Red Redemption

By Scott Richmond

"Look, here comes the sun!" said Mrs. Fuzzy as we drove to the boat ramp. To my right, Old Sol rose from the sea, hazy in the low fog that hung over the sea grass. Brown pelicans were silhouetted against scattered clouds.

Sun rising from the ocean? Sea grass? Pelicans? Toto, I've a feeling we're not on the Clackamas anymore!

Nope. We're in Savannah, Georgia, on our way to meet Captain Scott Wagner. Captain Scott, of Savannah Fly Fishing Charters, met us at the Lazaretto Boat Ramp, and we soon headed into the ocean in his Hells Bay flats boat. After a short ride, we entered a break in the surf and were soon in a different world: the creeks and sloughs of south Tybee Island, hunting for redfish.

The Mantra

"Nine o'clock. Tailing, next to the grass," Captain Scott said softly from the poling platform. He indicated with the push pole. I silently rehearsed my mantra: Point the rod at the fly. Don't move the rod when you set up on the fish. Don't move your feet--they hear it. Don't move your body when casting--they'll feel the pressure wave when the boat rocks. Don't talk too loud--they'll hear it. Cast in front of the fish. Each line of that mantra was learned by way of missed opportunities earlier in the morning. I didn't want to blow it again.

I made a bad cast. The redfish kept tailing. The next cast was better placed. I stripped line. The fish followed, water bulging over its back. Point the rod at the fly. Don't move the rod when you set up on the fish. Don't move your . . . The rod bent, line zipped out, and I was on.

"Don't wiggle the rod," Captain Scott said. "They have a tough mouth and it can work the fly loose.

Right. Point the rod at the fly. Don't move the rod when you set up on the fish. Don't wiggle the rod when playing the fish. Don't move your feet . . .

The fish came in, photos were taken, high fives were made. Now, on to the next one.

Redemption

Redfish have been my jinx. Four years ago I spent two-and-a-half days chasing them with a guide in Pine Island Sound, in Florida's Gulf Coast. Never had a hook up. One bad thing after another. Either I made a poor cast on a willing fish, or a good cast to an unreceptive one. Or I stepped on the fly line. Or two fish went for my fly and scared each other off. Or . . .

Anyway, I wanted a second chance at redfish. I wanted redemption.

My daughter Holly and her husband opened a veterinary specialty clinic in Savannah in January, and we'd come for a visit, arriving yesterday. I had checked out the fishing opportunities in advance, and found that Savannah had redfish. I found Captain Scott via Google, and set up a trip. He's been doing this for about twenty years and knows his stuff. I was enjoying fishing with him.

Not the Best Day for Reds

While the sky was mostly clear and the temperature in the low 60s (headed for the low eighties) the wind blew out of the north--in direct opposition to the incoming tide. This roiled the channel's silty bottom and reduced visibility to about six inches. Spotting fish was very difficult, and Captain Scott had to work hard to pole the skiff into the wind.

I missed a few more opportunities. Sometimes it was my fault, sometimes the fish just didn't go for the fly. We hunted along the east side, headed downwind for a bit. "Look for grassy points were little creeks empty into the channel, "Captain Scott said. In one side cove, I thought I saw movement in the water. I cast and stripped the fly. Water bulged. It looked like several fish were chasing my fly. Point the rod at the fly. Don't move the rod when you set up on the fish. Don't wiggle the rod when playing the fish. Don't move your feet . . . The line went tight and the fish headed past the skiff's stern, into the open channel. Line peeled off the reel. And peeled. And peeled. The line/backing knot ripped through guides. And kept going.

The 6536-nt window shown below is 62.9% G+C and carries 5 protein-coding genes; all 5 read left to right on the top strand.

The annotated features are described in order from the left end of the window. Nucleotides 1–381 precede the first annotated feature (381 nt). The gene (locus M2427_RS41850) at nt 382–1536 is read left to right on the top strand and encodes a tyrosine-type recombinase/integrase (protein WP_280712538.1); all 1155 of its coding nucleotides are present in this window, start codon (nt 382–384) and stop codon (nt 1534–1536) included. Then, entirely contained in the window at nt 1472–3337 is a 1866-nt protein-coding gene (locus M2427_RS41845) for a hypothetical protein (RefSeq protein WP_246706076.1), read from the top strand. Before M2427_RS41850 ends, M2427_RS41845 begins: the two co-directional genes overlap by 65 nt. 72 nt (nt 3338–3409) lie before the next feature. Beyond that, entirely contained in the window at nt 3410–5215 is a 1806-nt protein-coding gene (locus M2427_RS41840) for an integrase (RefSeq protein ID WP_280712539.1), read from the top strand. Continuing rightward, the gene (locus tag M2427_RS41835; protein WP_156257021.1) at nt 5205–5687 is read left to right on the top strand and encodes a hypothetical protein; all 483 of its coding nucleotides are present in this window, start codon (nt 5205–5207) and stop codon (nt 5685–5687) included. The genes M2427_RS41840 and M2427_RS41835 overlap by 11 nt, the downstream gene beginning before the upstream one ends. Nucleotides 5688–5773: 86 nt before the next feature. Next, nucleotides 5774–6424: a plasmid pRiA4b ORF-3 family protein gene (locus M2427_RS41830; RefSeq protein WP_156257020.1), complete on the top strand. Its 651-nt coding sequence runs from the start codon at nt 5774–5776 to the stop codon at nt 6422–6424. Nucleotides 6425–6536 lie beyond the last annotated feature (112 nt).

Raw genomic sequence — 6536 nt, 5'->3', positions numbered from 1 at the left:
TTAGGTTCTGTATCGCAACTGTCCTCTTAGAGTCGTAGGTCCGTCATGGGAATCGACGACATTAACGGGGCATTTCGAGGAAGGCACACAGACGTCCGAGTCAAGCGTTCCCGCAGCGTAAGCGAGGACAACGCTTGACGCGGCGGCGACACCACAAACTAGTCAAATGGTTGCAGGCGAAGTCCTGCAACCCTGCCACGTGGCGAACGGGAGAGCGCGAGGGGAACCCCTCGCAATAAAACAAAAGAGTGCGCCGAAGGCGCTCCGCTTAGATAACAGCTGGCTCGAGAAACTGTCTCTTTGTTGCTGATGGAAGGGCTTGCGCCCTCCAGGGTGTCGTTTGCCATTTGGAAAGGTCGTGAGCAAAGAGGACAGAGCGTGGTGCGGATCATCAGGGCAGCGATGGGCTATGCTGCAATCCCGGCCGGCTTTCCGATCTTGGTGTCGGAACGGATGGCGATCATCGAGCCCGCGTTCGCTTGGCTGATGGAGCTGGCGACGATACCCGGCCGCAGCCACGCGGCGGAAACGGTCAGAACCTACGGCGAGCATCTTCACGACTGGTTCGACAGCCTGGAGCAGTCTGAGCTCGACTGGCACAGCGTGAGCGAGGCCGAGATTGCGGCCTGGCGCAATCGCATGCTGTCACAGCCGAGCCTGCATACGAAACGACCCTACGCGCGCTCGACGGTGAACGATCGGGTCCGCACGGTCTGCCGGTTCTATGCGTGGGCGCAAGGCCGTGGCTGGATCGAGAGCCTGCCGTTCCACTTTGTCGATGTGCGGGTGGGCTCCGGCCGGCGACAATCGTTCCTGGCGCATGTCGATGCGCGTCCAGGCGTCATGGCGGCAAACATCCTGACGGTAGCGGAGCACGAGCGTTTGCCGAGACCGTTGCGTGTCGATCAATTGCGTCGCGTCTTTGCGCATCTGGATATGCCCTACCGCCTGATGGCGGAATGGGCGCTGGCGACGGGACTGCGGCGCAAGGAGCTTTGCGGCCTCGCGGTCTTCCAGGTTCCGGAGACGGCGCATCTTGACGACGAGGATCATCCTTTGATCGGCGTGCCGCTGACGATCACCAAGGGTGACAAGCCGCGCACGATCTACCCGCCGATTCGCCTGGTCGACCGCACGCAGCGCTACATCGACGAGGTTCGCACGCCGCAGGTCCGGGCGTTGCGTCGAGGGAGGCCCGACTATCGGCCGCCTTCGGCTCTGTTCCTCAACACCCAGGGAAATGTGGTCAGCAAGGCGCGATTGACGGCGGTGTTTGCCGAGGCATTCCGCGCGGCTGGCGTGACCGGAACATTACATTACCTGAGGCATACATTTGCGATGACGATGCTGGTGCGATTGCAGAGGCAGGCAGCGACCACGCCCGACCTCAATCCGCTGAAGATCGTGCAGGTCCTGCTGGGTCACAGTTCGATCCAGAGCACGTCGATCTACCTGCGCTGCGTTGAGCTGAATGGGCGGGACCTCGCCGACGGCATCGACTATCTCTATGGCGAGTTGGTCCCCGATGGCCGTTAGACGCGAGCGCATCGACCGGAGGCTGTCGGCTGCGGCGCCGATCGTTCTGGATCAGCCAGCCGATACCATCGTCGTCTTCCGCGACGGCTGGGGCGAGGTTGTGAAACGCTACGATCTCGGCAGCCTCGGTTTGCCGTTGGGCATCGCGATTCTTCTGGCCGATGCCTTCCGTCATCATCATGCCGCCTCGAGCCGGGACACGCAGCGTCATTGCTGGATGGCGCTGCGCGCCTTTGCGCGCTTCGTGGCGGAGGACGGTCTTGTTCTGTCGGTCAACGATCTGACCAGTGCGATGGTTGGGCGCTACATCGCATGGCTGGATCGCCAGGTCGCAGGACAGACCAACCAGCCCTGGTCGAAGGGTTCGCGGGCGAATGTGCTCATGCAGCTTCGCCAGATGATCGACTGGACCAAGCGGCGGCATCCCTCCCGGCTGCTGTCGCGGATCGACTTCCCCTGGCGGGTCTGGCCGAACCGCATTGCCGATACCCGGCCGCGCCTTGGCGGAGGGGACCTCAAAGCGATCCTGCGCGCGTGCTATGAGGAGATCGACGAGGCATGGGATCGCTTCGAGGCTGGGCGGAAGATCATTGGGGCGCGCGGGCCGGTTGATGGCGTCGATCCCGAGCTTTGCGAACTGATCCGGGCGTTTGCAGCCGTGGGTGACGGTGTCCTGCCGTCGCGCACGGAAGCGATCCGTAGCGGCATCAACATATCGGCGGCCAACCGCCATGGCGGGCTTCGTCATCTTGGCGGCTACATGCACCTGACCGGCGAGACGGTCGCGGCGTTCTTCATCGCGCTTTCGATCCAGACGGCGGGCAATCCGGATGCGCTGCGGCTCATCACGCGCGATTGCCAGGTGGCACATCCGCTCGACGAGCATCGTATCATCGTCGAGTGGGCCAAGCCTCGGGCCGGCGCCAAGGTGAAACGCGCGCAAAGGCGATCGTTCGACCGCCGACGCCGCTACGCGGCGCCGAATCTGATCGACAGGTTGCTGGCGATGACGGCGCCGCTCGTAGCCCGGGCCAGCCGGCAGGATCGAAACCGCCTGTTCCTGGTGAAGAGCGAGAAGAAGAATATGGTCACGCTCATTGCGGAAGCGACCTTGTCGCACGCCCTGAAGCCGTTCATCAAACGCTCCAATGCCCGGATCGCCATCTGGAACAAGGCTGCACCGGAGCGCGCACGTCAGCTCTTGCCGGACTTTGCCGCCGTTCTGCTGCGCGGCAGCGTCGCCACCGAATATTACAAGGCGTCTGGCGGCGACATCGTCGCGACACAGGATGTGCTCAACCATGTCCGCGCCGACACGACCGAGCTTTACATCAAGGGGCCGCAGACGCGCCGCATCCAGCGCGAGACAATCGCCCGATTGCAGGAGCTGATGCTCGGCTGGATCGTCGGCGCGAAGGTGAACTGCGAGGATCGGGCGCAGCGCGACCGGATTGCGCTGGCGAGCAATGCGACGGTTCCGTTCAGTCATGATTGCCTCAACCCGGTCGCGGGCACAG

Eventually the fish ended its run and came grudgingly toward the boat. The backing was now on the reel, and about a third of the fly line. Then the line went slack. Bing. Just like that.

I grimaced at Captain Scott. It's always hard to lose a fish, but it's especially hard to lose a big fish that you never got to see.

"How big do you think it was?" I asked.

"Oh, we've got reds that go ten to fifteen pounds," he said.

Like I said before, Captain Scott has years of experience, and that was a nice piece of guidespeak. You'll notice he didn't say how big the fish was. He just put out an undeniable fact and let me draw my own conclusions.

I choose to conclude I'd lost a ten to fifteen pound redfish.

"I've had worse fishing under better conditions," Captain Scott said at the end of our half-day trip.

I choose to conclude that meant I hadn't screwed up as badly as some other beginning redfishers. Hey, I hired a guide; I deserve to draw my own conclusions about this things.

I'll Be Back

I might have another shot at reds in a few days. It depends on family activities, which after all are the real reason I'm here. And on Captain Scott's schedule. And the weather and tides and wind.

If I don't make it this time, there will be other opportunities. My daughter is here for a while, and I like visiting my children. Especially when the live this close to great fishing.

In the meantime, I'll practice my casting. And my mantra. Point the rod at the fly. Don't move the rod when you set up on the fish. Don't wiggle the rod when playing the fish. Don't move your feet . . .

Scott Richmond is Westfly's creator and Executive Director. He is the author of eight books on Oregon fly fishing, including Fishing Oregon's Deschutes River (second edition).